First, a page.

By Monica McGivern
By Travis Cohen
By Hannah Sentenac
By Daniel Reskin
By Hans Morgenstern
By George Martinez
By Pablo Chacon Alvarez
By Ciara LaVelle
The first act of this Godot contains a few too many long pauses. And ultimately, Beckett works best in a smaller, more intimate setting than the Playhouse's 1100-seat mainstage theater. Yet, while this production will not go down in history as the play's definitive version, its wit and intelligence should delight those with a taste for Beckett's cerebral gymnastics.
Far less decipherable than Waiting for Godot is Kevin Heelan's 1994 The Hope Zone, making its South Florida debut at Hollywood Boulevard Theatre in Hollywood after a run at Circle Rep in New York City. To his credit, Heelan attempts to tackle the prickly subject of addiction by paralleling the private world of struggling drug users and drinkers with the supportive haven of 12-step-program meetings. Unfortunately, he packs enough melodrama into his convoluted narrative to supply your favorite soap opera with a year's worth of story lines.
In a small hotel left to her in a divorce settlement, Countess (just a name, apparently, and not a title) has set up a recovery facility for alcoholics. There she ministers to a flock of disaffected outcasts who, like herself, struggle with shaky sobriety and low self-esteem. These include the runaway wife of a philandering senator, a grease monkey versed in the healing art of snake handling, and a former cop turned cook who runs the snack bar and sleeps with Countess (Ellen Simmons). Into this menagerie walks Countess's daughter Maureen (portrayed by Susan Vanech, Simmons's real-life daughter). An alcoholic intravenous drug-using single mother who shoplifts, Maureen wants to hand over her son to Countess for safekeeping. Nix to that. Countess wants Maureen to attend AA meetings and go straight. Maureen screws up. Accusations fly. It seems Countess once had her own son who, the script intimates, died as a result of his mother's drunken neglect. Threats, a fistfight, and writhing on the floor ensue. Meanwhile, Countess's lover decides to leave her. But she's too busy trying to save Maureen with tough love to care. When that doesn't work, she drinks Maureen's blood in order to save her. . . .
Okay, okay. So playwrights such as Tennessee Williams and Eugene O'Neill were melodrama queens. But their plots soared through poetic language. In contrast, Heelan mires this work in an almost incomprehensible patois of tortured syntax, preposterous phrases, and self-help psychobabble. The actors do not stand a chance of connecting with the characters they play or with each other because their mouths are so full of the gravel that passes for authentic speech. Try negotiating these lines:
"The weather said there's a whole new freezingness coming in."
"In consequence of that tongue of his he made an idiot of me."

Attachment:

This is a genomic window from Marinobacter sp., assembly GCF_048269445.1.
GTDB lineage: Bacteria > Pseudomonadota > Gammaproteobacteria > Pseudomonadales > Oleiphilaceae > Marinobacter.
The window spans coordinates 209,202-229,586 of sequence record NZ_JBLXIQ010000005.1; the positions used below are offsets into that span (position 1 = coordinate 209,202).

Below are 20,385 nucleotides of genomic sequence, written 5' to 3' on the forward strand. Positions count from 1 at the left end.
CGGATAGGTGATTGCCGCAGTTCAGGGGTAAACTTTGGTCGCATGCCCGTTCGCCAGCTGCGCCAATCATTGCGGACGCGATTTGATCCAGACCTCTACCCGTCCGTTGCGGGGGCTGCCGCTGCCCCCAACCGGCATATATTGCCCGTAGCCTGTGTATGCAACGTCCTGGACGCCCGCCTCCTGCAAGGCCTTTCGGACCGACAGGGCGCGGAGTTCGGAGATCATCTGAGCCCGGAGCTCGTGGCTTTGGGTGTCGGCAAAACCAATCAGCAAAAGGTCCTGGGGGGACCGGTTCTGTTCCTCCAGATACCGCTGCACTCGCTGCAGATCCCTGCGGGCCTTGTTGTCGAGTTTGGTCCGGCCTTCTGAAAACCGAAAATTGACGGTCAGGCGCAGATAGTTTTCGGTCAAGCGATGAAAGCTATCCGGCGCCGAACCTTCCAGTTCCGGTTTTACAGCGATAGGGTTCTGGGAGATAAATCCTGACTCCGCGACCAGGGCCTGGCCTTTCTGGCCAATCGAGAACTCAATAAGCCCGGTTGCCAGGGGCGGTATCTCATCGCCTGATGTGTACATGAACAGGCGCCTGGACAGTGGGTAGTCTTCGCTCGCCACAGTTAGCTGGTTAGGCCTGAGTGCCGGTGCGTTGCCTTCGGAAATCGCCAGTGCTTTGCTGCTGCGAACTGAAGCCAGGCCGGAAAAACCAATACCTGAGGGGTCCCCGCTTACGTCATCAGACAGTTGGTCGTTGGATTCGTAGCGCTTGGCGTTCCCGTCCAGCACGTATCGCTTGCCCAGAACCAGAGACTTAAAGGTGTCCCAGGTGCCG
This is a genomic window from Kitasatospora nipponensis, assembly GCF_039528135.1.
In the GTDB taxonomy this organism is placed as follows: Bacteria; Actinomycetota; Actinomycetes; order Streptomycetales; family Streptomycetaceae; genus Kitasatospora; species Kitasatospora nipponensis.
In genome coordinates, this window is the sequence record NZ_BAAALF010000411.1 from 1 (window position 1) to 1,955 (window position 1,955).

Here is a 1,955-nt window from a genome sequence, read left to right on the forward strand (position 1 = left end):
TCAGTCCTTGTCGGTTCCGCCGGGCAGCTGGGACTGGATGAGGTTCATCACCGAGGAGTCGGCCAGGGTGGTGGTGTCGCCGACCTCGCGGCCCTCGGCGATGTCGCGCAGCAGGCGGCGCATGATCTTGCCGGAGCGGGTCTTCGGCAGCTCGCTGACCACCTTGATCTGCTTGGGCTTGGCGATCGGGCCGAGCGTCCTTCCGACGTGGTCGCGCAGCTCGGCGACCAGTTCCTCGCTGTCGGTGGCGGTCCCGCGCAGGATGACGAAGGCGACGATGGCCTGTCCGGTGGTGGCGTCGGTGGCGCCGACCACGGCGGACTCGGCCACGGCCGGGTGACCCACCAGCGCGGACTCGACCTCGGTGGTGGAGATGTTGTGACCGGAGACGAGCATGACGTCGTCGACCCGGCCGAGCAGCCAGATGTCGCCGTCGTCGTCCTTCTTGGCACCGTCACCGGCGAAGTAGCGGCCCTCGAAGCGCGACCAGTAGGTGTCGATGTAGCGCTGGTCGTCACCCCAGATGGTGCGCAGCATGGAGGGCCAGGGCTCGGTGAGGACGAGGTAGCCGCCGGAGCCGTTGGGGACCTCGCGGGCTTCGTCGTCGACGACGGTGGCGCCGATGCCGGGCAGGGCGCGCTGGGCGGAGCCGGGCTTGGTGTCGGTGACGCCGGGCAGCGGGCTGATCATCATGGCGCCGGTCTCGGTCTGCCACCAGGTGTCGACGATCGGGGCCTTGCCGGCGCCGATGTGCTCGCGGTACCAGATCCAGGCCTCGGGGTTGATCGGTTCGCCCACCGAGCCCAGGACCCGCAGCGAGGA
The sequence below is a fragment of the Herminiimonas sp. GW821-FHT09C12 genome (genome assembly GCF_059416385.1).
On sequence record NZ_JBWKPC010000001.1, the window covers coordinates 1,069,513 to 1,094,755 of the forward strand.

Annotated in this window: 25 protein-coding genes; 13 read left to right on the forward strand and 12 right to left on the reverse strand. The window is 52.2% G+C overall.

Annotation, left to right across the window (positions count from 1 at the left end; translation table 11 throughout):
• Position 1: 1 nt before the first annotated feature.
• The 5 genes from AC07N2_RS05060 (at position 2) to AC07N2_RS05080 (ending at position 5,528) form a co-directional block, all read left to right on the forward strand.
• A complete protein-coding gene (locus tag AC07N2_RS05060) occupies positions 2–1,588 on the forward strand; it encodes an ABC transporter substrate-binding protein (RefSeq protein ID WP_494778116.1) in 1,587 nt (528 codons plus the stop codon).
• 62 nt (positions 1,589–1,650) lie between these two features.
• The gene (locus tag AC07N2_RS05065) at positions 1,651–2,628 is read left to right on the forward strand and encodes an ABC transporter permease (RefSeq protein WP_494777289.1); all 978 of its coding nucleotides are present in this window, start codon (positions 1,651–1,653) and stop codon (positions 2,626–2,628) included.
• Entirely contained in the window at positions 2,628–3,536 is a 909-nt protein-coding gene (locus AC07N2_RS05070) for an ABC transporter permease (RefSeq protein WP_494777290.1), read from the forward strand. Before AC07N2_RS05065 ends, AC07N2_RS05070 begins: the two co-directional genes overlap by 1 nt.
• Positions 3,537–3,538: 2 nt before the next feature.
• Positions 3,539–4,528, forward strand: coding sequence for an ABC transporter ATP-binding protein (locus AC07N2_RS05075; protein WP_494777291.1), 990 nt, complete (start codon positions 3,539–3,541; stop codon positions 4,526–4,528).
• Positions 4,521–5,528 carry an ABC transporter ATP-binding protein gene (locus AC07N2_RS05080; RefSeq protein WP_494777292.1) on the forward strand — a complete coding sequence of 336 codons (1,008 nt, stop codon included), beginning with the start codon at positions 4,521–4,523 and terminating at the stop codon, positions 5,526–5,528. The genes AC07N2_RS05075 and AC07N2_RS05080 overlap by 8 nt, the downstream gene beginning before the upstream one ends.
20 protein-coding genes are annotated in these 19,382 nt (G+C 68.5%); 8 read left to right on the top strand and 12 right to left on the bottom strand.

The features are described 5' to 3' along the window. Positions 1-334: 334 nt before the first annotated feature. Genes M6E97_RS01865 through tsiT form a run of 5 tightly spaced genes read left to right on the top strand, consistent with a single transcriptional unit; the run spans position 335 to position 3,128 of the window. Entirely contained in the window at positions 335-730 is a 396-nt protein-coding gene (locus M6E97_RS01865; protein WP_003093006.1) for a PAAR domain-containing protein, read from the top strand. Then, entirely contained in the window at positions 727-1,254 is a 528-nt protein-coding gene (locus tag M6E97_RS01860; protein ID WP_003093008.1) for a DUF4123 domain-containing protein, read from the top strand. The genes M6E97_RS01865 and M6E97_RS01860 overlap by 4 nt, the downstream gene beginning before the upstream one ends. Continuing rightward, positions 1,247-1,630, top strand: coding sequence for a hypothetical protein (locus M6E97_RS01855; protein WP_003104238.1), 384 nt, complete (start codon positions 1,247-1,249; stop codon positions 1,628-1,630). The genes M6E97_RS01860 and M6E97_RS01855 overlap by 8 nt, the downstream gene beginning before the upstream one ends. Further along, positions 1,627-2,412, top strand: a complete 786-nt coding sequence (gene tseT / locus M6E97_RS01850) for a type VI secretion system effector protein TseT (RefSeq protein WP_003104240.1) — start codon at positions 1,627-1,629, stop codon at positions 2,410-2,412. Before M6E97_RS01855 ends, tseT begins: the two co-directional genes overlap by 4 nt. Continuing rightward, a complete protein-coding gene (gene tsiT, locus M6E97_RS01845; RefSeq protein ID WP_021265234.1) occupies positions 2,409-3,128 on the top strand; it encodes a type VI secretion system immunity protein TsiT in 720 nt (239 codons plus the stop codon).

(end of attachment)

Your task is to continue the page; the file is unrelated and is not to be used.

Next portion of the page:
"The minutes ran out on me with her."
"Call me for a 12-step."
Somehow, Heelan has garnered a reputation for giving voice to characters who might not otherwise have a chance to speak (I've never seen his other plays). For example, 1986's Distant Fires explores racism on a construction site, and 1979's Split Decision tells the story of a once great black prizefighter trying to get out of the sport in one piece. And according to the play's program notes, the playwright has been commissioned to adapt Common Ground, J. Anthony Lukas's book about the school busing crisis in Boston in the Seventies, for the stage in Los Angeles. But for me, the writing in The Hope Zone provides no basis for such a reputation.
As any mother of a young child will tell you through the haze of her habitual exhaustion, finding time for professional work while raising a kid requires creative scheduling. Actors Stephanie Heller Norman and Elena Wohl and playwright Susan Westfall, all moms with kids under age three, believe they've found the perfect solution for pursuing their professional passions. They've teamed up to create City Theatre, a new company that will produce Summer Shorts, a three-week festival of twelve one-act plays. Featuring all new works, each of which will be ten minutes long or less, Summer Shorts will premiere from June 21 through July 7 at the University of Miami's newly renovated Jerry Herman Ring Theatre.
"The idea of doing something that's short and sweet fits with the working-mother time schedule," laughs Westfall. But the partners initiated the project for other reasons, as well. "South Florida has never done a festival of shorts before," Westfall points out, citing a tradition of such programs in theaters around the U.S., from the Met in L.A. to Woolly Mammoth in Washington, D.C., to Ensemble Studio Theatre in New York. "We also want to do something lively, entertaining, accessible, and affordable in the summer. We literally want people to come to the theater in their shorts. And we want to showcase a lot of talent in one place. The idea is to put five or six pieces up [each night] with fifteen actors, and generate a lot of energy."
The producers issued a call for new scripts to local and national writers. Westfall concedes that the company has received more responses from outside Miami than from writers in their own back yard. "The literary manager at [Actors' Theatre of] Louisville has been sending us things or making recommendations," Westfall notes. "We have pieces from [playwrights] Jeffrey Sweet and David Ives. But we would like to see local representation. If there are writers out there who have ten-minute scripts, submit them to us. We're interested in bilingual material, African-American writers. We're looking for good short plays that are going to be fully produced."
Send scripts, no more than fifteen pages long, to 1450 S. Bayshore Dr., suite 811, Miami, FL 33131, by April 15. For more information, call 446-9289.